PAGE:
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Deerhunter

Microcastle


[Kranky; 2008]



By ; November 10, 2008 


Purchase at: Insound (Vinyl) | Amazon (MP3 & CD) | iTunes | MOG

If you were one of those people who thought Deerhunter’s 2007 album Cryptograms was a bunch of noise, Microcastle may change your mind about this band completely. The album refines the more accessible parts of Cryptograms. Opening, “Cover Me (Slowly)”, is more than a little indebted to My Bloody Valentine. It has strikes a Loveless-like balance between clean and droning guitars, and builds to a stunning crescendo before crashing. It then immediately segues into “Agoraphobia,” which doesn’t feature the familiar voice of Deerhunter frontman Bradford Cox, but rather the voice of Lockett Pundt. The song makes use of simple wordplay (“cover me” becomes “come for me,” which becomes “comfort me”), which nicely compliments the music. This song is the dictionary definition of “ambient pop.” A few guitars, simple drums, and spacey lyrics can create an atmosphere that far exceeds the sum of its parts. “Never Stops” brings back Cox, who turns in what may be the catchiest song Deerhunter has ever recorded. Its funky, happy, and bouncy all at once, with a terrific Cox vocal performance.

Microcastle‘s confusing middle section (“Calvary Scars”, “Green Jacket”, “Activa”) is as close to Atlas Sound as this album comes. “Calvary Scars” comes very slowly, with acoustic noodling, and its sound effects lead right into the piano-filled “Green Jacket”. This middle section has been deemed “skippable” by some fans, but at the right times, these songs can be great.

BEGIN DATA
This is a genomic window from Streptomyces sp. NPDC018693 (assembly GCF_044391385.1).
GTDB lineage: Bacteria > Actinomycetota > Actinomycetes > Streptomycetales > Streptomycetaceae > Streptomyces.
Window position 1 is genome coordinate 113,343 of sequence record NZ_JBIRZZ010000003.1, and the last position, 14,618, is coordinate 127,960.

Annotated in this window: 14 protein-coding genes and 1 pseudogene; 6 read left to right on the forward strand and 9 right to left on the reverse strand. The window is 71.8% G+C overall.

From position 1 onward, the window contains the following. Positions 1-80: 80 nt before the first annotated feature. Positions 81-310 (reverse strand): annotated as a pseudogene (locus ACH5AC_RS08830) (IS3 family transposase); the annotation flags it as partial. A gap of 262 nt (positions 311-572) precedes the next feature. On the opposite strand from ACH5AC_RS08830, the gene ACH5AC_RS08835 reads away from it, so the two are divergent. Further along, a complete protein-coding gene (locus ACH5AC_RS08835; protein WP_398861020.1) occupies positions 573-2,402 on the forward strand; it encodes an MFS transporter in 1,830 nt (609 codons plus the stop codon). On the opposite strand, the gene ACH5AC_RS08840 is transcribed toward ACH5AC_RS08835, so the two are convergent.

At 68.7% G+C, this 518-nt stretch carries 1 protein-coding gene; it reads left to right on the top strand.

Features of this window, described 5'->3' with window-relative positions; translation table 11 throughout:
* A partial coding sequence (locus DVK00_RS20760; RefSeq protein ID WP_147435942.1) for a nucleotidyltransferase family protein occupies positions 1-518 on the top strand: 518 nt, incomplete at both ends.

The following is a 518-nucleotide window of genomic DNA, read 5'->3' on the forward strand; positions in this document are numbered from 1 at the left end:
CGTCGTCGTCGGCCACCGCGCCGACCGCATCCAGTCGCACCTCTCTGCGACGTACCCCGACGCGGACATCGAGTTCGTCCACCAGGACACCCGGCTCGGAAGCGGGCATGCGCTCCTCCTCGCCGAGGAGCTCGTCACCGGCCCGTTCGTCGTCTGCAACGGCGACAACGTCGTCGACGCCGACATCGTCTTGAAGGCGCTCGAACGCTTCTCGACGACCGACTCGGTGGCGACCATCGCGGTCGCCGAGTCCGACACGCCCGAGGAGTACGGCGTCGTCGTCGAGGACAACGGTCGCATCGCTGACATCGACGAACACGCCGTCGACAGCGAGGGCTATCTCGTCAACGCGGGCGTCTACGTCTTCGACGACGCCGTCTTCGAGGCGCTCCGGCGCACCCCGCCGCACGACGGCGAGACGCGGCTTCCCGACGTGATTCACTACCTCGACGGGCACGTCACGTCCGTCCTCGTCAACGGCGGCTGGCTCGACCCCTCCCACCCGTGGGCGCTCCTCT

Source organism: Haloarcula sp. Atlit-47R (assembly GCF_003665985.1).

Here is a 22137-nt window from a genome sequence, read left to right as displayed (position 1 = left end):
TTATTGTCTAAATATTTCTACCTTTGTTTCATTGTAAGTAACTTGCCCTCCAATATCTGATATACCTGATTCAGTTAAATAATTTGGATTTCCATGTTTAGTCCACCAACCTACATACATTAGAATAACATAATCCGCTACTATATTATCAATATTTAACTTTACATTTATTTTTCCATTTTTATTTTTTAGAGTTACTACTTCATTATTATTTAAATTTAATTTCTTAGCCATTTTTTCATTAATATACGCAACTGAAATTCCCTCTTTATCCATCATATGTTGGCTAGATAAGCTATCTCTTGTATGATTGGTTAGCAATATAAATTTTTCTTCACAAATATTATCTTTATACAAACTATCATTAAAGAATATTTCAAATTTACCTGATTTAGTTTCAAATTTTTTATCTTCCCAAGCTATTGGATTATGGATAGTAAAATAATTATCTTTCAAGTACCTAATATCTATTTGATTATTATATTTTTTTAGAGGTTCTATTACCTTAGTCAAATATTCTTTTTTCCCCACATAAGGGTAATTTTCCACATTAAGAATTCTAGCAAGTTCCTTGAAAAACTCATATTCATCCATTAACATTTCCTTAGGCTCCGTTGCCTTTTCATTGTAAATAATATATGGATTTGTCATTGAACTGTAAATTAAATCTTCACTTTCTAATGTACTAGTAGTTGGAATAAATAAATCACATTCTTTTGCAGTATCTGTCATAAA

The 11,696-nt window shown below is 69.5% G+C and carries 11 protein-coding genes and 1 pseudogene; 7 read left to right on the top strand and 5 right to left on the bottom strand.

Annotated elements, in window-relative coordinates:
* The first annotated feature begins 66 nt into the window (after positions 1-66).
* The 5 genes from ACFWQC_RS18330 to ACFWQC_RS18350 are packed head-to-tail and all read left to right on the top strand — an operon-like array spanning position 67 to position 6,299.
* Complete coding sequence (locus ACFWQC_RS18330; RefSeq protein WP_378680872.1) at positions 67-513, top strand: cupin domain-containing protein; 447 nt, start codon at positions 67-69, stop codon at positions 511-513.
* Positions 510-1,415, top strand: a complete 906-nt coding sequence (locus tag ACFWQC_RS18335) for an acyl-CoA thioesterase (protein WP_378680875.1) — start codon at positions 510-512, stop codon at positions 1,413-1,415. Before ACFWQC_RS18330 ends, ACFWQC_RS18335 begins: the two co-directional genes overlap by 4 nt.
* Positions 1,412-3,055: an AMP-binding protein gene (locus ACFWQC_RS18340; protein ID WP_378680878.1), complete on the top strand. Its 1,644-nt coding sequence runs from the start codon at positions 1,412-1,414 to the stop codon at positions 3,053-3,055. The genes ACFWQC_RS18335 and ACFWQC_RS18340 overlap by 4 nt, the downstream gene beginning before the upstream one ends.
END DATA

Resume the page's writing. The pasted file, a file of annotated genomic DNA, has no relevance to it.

Out of absolutely nowhere, a long song (at last) comes in. “Nothing Ever Happened, which is in fact, the longest on the album, kicks in with an almost grungy type bass, catchy drums, and then an incredible guitar line. The opening guitar line is the most breathtaking moment on the entire album. Cox’s vocal comes in, all meandering, and then goes into a crashing chorus. About 2 minutes in, the vocals are gone, and its the best straight-forward guitar showcase on the entire album. Whereas with Cryptograms, you had these ambient guitar passages, here, the guitar is in your face and rocking. “Nothing Ever Happened” should be a major contender for Song of the Year when the time comes.

“Saved by Old Times” is run by these extremely complex guitar workings that sit one on top of another, with numerous samples flying in and out of the song. Acoustic guitar is incredibly prominent, which you don’t see often with these guys. The section in the middle where two second vocal lines are coming out of the separate channels reminds me of the way Brian Eno recorded vocals on Another Green World, but these are recorded from what sounds like a phone. “Neither of Us, Uncertainly” is full of fantastic whirlwind-like guitars that surround you almost like something on Cryptograms. Again, Lockett Pundt takes lead vocals on this song, and much like “Agoraphobia”, his voice is a contrast to Cox’s, by being in somewhat of a lower register. It ends very suddenly in an ambient soundscape that flows almost perfectly into “Twilight at Carbon Lake”. This song is incredible of a closer as you can get. Starting out in washes of guitar, with Bradford sounding almost underwater, samples surround him and give another soundscape. Midway through, the song totally picks up and crashes loudly, with Cox singing incredible background harmonies you really gotta listen for.

Overall, Deerhunter went after making more of a cleaner pop album, and they absolutely succeeded. They still have traces of their signature sound, but they’ve added in new elements that will attract new listeners while keeping the old ones. Microcastle leaves you satisfied, and high hopes for the future of the band.


87%







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